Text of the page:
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I currently have a server that nightly backs up its data to a NETGEAR ReadyNAS device using Rsync. This has been working fine for the past few months. However recently, I started to get the following error:

rsync: writefd_unbuffered failed to write 4 bytes to socket [sender]: Connection reset by peer (104)
inflate (token) returned -5
rsync error: error in rsync protocol data stream (code 12) at token.c(604) [receiver=3.0.6]
rsync: connection unexpectedly closed (229743 bytes received so far) [sender]
rsync error: error in rsync protocol data stream (code 12) at io.c(601) [sender=3.0.7]

I've managed to track it down to one particular file that is causing the problem (by using Rsync to copy just that file). The file itself is quite large - about 975Mb. However, there are also other files in the same directory, some as large as 3Gb, and these backup fine.

I'm using the following Rsync command:

 rsync -avz --password-file=/root/rsync.secret <sourcedir> username@readynas::backup

Rsyncing to an Ubuntu Linux host seems to work, so it doesn't look like there's a problem with the rsync client on the server.

I've Googled around but found nothing. A lot of people seem to be saying that adjusting the timeout at the Rsync server end solved similar problems, but if this were my problem I can't understand why it works with the larger files.

Does anyone have any suggestions how to solve this?

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What operating system is your server using? Did you try rsyncing to a Linux host? –  Cosmin Prund Nov 2 '11 at 10:25
    
The OS is Debian 6.0 (Squeeze). Rsyncing to a Linux host works OK - I've edited the original question to reflect this. –  Lorax Nov 2 '11 at 10:56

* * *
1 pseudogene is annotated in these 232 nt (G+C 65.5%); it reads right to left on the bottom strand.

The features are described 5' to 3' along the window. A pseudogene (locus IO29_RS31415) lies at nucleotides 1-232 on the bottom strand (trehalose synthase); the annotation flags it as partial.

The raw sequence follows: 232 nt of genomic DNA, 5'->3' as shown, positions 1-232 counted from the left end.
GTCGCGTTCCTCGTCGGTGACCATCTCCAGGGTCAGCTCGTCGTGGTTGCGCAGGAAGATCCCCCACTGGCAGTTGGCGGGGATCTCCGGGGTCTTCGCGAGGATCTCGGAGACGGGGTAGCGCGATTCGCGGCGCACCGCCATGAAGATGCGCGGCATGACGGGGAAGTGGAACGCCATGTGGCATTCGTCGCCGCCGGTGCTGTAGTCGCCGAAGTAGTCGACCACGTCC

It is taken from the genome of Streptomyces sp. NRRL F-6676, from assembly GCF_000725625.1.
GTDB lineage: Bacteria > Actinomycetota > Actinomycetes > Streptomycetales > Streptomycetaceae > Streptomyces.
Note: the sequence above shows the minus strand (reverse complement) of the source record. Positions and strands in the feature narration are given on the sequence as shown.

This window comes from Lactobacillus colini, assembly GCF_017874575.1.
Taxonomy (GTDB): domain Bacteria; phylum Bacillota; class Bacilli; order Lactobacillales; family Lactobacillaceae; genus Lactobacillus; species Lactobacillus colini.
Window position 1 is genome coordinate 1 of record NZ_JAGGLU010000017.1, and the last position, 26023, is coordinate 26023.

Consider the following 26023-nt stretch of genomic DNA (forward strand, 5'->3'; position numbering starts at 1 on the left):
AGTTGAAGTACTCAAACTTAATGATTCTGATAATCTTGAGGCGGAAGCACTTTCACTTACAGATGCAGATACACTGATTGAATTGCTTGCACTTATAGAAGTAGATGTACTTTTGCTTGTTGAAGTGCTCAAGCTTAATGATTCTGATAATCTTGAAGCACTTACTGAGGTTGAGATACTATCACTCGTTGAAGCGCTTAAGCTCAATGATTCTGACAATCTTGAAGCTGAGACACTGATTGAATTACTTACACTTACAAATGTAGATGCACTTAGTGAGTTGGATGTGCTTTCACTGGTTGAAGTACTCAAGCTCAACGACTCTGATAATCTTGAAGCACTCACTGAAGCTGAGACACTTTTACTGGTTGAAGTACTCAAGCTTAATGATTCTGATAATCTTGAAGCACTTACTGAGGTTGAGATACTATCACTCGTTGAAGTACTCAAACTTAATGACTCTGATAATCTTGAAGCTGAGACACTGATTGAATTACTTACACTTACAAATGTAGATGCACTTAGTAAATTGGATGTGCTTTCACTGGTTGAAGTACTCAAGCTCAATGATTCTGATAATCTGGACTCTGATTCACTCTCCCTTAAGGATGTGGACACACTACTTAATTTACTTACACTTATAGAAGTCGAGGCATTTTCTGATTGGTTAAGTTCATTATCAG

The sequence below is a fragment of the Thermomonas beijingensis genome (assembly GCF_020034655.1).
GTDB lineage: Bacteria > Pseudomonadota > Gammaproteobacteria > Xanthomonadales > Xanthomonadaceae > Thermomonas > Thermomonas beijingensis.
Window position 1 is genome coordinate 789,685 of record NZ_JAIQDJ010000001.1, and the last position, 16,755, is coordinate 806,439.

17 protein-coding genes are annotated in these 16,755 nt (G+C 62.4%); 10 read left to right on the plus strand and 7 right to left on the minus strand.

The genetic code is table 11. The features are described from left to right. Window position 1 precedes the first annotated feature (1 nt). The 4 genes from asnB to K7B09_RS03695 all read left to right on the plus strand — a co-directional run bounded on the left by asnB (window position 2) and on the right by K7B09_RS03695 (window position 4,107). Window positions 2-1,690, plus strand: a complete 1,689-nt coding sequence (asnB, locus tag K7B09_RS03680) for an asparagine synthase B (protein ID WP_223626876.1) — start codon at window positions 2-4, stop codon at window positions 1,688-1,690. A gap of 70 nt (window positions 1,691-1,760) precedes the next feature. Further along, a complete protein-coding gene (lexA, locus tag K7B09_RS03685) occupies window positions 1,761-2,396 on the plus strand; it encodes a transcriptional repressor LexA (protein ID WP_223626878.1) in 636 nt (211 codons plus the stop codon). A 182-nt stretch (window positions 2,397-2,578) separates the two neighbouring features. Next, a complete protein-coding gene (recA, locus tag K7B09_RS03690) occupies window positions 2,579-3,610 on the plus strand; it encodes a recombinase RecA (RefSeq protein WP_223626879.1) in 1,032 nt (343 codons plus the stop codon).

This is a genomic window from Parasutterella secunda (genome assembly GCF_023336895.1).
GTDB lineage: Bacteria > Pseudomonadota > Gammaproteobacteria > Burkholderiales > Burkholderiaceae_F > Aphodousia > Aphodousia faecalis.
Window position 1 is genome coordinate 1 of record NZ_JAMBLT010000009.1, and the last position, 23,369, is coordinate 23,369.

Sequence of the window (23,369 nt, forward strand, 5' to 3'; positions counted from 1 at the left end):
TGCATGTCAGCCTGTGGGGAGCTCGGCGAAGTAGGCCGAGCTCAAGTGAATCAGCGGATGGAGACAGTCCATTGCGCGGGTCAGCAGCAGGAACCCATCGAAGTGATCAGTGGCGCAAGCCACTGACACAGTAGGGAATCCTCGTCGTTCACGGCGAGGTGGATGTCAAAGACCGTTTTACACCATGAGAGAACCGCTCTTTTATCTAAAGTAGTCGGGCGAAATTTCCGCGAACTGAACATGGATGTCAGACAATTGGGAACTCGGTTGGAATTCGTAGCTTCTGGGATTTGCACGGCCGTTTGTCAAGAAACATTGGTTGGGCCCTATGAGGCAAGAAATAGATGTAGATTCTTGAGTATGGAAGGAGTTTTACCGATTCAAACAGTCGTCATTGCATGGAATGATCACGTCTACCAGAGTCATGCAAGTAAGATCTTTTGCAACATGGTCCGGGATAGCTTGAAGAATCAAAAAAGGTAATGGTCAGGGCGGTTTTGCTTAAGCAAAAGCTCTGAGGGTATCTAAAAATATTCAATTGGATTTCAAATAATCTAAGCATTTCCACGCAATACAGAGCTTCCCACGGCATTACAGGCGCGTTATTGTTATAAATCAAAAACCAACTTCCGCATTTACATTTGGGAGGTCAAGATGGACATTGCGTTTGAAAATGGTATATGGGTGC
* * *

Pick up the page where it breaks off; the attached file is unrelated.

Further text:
1 Answer 1

up vote 3 down vote accepted

I have seen this happen (rarely) before when doing compressed rsync between machines. In all cases where I have seen it the data itself was already compressed to begin with (e.g. video-files or zip's). Most files come through OK. Once in w while a specific file has this problem.

Try it without compression. (no -z flag on rsync.) There could be something about the transferred compressed data that, in rare cases, causes the other end to barf.

Besides: Without compression might actually be faster depening on the the speed of the network and the CPU/RAM capacity available on source and destination. Most (low/mid-end) NAS boxes don't really have the power for it.

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Trying to rsync the single file without compression worked! Looks like you may be right. I'll try running the full backup without compression tonight and see if that fixes the problem. Thanks. –  Lorax Nov 2 '11 at 12:10
    
The full backup (without compression) seemed to work fine, and didn't take noticeably longer than with compression. Problem solved, it appears. –  Lorax Nov 3 '11 at 10:43
    
@Lorax: Glad to be of assistance. I remember vividly what sort of trouble I had to go through to figure out what was going on when it happened to my systems. The rsync people at samba.org are very silent about this issue, but it's a long standing problem that they can't (or won't) fix. –  Tonny Nov 3 '11 at 14:38

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